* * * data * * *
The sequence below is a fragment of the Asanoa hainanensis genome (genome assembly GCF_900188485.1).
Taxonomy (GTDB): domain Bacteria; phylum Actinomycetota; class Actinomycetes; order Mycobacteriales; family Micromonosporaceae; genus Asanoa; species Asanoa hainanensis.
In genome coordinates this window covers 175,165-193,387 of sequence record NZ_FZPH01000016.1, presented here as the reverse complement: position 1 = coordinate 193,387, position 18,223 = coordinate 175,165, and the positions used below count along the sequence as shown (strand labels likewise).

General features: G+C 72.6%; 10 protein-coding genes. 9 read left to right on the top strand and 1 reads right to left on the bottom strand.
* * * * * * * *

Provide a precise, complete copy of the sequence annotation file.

The sequence below is a fragment of the Asanoa hainanensis genome (genome assembly GCF_900188485.1).
Taxonomy (GTDB): domain Bacteria; phylum Actinomycetota; class Actinomycetes; order Mycobacteriales; family Micromonosporaceae; genus Asanoa; species Asanoa hainanensis.
In genome coordinates this window covers 175,165-193,387 of sequence record NZ_FZPH01000016.1, presented here as the reverse complement: position 1 = coordinate 193,387, position 18,223 = coordinate 175,165, and the positions used below count along the sequence as shown (strand labels likewise).

General features: G+C 72.6%; 10 protein-coding genes. 9 read left to right on the top strand and 1 reads right to left on the bottom strand.